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Section-8(1)(d) provides that there shall be no obligation to give any citizen, information including commercial confidence, trade secrets or intellectual property, the disclosure of which would harm the competitive position of a third party, unless the competent authority is satisfied that larger public interest warrants the disclosure of such information;

Section-8(1)(e) provides that there shall be no obligation to give any citizen, information available to a person in his fiduciary relationship, unless the competent authority is satisfied that the larger public interest warrants the disclosure of such information.


As per definition contained in Section-2(e) of the Act, “competent authority” means: –



  1. the Speaker in the case of the House of the People or the Legislative Assembly of a State or a Union territory having such Assembly and the Chairman in the case of the Council of States or Legislative Council of a State;
  2. the Chief Justice of India in the case of the Supreme Court;
  3. the Chief Justice of the High Court in the case of a High Court;
  4. the President or the Governor, as the case may be, in the case of other authorities established or constituted by or under the Constitution;
  5. the administrator appointed under article 239 of the Constitution;


Hon’ble Delhi High Court, while passing judgment on a bunch of appeals filed against CIC order, rejected the plea of the Centre, which had contended that information held in fiduciary relationship does not fall within the ambit of transparency law. Under Section 8(1)(e) of the RTI Act, the competent authority is entitled to examine the question whether in view of the larger public interest, information protected under the sub-clause should be disclosed. The competent authority can direct disclosure of information, if it comes to the conclusion that larger public interest warrants disclosure.


The question whether a particular information falling under the purview of Section-8(1)(d) or 8(1)(e) warrants disclosure in larger public interest, is subject to satisfaction of the Competent Authority. From the definition of competent authority’, as it appears in Section-2(e) of the Act, it is clear that CPIO/SPIO or FAAs or Public Authority or even Central Information Commission or State Information Commission are not ‘Competent Authority’. Therefore, they are not empowered to take decision whether larger public interest warrants disclosure of the types of information mentioned under Section-8(1)(d) and (e) of the Act. Such decision must necessarily be taken by those authorities mentioned in Section-2(e) of the Act. Therefore, for Public Authorities under Central Government, State Government, and U/Ts the decision shall be taken by the President of India, the Governors, Administrators / Lt Governors respectively.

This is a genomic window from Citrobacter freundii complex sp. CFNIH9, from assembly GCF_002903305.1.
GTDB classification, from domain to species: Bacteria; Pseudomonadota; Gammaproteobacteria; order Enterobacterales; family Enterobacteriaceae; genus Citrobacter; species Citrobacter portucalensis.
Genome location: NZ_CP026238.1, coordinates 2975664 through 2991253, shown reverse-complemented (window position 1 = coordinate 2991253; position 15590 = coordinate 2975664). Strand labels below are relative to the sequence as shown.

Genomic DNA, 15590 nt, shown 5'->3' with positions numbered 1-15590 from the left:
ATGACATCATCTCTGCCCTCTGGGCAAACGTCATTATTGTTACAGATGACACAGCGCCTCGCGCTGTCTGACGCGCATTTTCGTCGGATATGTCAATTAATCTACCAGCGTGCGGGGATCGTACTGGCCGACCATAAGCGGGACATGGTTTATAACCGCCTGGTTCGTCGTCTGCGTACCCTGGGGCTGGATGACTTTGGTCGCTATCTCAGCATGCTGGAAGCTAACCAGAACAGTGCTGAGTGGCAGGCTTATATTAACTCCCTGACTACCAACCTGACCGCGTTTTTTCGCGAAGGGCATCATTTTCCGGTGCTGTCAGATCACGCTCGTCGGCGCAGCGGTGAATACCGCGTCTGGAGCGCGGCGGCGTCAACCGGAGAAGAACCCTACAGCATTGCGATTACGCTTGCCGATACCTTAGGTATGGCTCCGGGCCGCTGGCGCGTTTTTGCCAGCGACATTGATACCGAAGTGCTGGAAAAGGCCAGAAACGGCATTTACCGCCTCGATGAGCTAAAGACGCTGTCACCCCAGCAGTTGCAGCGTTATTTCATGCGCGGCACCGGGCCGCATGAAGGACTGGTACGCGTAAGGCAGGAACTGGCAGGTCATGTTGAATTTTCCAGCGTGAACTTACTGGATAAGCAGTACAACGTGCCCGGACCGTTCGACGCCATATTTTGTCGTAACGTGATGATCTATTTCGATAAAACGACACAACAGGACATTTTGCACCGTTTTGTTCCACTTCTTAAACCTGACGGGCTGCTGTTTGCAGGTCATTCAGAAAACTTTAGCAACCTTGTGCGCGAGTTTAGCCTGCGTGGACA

Position of the President and that of the Governor are just titular in nature and the real power is actually exercised by Council of Ministers. Whenever the Constitution requires the satisfaction of President or Governor for the exercise by President or Governor of any power or function, the satisfaction required by the Constitution is not personal satisfaction of President or Governor. Satisfaction of President or Governor in Constitutional sense in a Cabinet system of Government, is satisfaction of his Council of Ministers on whose aid and advice the President or Governor exercises all his powers and functions. Thus, this decision has to be made by the ministry concerned.


On the other hand, Section-8(1)(j) provides that there shall be no obligation to give any citizen, the information which relates to personal information, the disclosure of which has no relationship to any public activity or interest, or which would cause unwarranted invasion of the privacy of the individual, unless Public Information Officer or FAA is satisfied that larger public interest justifies the disclosure of such information.


The legislative intent thus clearly amplify delegating power to Competent Authority under Clauses (d) and (e), and to PIO or FAA in respect of Clause-(j). The framers of the Act well distinguished the delegation of power under Clauses (d) and (e) with that of (j). Therefore CPIO/SPIO, FAA or IC cannot exercise the power under Section-8(1)(d) or 8(1)(e) to disclose the exempted information in larger public interest.

This being the position, when an information is denied by CPIO and FAA, in subordinate / attached offices claiming exemption under Clause(d) or (e) of Sub-section-1 of Section-8 of RTI Act, the applicant can approach the Competent Authority, giving full details of larger public interest, which warrant disclosure of the exempted information.




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